Linked by David Adams on Mon 6th Oct 2003 19:34 UTC
Bugs & Viruses It's an oft-repeated maxim that one of the reasons that Windows operating systems are plagued by so many viruses, worms, and security exploits is because they are so popular. Extrapolating on this, many have remarked that if Linux, MacOS, or other OSes become more popular, they will attract the attention of virus writers. That may be true, but the increased attention will not necessarily yield the same quantity of viruses and other exploits, says a Register article. Update: Rebuttal article.
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Re: Marcus Sundman (IP:
by Marcus Sundman on Tue 7th Oct 2003 11:58 UTC

> > Google is your friend.
> > The first hit is an introduction to the subject:
> >
> Translation: dynamic ACLs.

That's an extremely bad translation! I suggest you read "Capability myths demolished" to get a clue.

> This approach wouldn't work as it suffers from the big
> problem of dialog-box-overload.

Showing dialog boxes is an implementation issue and has nothing to do with wether the security is based on capabilities or ACLs. As a matter of fact showing lots of dialog boxes even maps better to ACLs where you can have the dialog-box code just behind the access API.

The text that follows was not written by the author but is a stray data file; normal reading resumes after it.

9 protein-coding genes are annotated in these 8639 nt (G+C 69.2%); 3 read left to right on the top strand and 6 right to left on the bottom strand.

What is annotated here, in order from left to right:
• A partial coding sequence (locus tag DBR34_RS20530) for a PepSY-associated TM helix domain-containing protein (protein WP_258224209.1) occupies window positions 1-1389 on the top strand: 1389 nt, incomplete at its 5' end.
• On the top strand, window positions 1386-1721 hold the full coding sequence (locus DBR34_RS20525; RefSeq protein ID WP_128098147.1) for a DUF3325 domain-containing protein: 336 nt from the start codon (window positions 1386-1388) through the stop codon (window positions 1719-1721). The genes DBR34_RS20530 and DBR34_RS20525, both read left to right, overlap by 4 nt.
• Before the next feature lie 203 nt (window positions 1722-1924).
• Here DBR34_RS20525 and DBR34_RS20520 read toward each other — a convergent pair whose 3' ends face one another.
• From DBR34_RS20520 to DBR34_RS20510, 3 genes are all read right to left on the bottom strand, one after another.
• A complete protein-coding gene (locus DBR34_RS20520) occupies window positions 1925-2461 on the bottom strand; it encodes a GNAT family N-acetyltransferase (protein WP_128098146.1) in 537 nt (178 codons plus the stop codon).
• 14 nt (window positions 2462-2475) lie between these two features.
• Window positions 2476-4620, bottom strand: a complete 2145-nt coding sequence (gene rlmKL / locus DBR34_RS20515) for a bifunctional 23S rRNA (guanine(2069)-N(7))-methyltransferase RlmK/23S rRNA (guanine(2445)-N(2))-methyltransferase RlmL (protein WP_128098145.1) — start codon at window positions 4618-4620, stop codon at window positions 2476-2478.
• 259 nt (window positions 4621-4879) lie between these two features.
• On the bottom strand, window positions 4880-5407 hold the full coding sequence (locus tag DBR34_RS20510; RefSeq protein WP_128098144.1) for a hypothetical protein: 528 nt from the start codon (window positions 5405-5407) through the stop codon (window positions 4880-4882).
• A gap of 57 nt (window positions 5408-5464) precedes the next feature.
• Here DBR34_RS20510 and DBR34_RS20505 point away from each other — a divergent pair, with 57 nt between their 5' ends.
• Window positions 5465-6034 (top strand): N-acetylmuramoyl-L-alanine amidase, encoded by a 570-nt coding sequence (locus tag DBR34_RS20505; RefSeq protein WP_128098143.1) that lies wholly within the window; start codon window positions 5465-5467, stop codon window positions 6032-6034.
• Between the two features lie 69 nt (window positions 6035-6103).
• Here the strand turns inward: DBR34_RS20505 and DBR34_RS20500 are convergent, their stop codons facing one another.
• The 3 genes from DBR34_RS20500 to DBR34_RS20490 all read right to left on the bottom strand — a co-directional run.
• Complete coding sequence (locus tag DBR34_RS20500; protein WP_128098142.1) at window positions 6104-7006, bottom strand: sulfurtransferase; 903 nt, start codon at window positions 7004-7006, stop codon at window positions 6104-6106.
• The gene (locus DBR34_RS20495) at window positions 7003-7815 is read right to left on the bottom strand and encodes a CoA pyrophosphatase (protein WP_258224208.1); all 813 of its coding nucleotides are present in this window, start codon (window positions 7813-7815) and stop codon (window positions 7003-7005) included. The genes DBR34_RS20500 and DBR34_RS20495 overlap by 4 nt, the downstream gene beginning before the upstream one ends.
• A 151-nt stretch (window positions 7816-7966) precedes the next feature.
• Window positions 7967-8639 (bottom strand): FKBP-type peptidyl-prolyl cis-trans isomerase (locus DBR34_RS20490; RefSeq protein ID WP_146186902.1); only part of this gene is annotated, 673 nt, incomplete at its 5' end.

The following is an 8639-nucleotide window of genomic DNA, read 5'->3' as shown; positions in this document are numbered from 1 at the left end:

The difference is that the email client won't give the untrusted application capabilities to open windows or network connections. And even if it did it would still be impossible for the untrusted program to be able to get a capability that the email client doesn't have. No dialog boxes needs to be shown. If the untrusted application doesn't have a capability for opening network connections it can't even ask for a connection to be opened so there is no security checking involved (read: there is no security checking in which there could be a bug or some identity-checking that the untrusted program could fake).

> > I also recommend reading "Capability Myths Demolished"
> > available e.g. at
> A quick read indicates that this document might address
> the myths listed and possibly even demolish them, but it
> doesn't address the problems that would be encountered in
> actual implementation.

So why don't you check out some real implementations then?
Some starting pointers:

Posts like yours really contribute a lot to the mass ignorance that I mentioned. Sigh..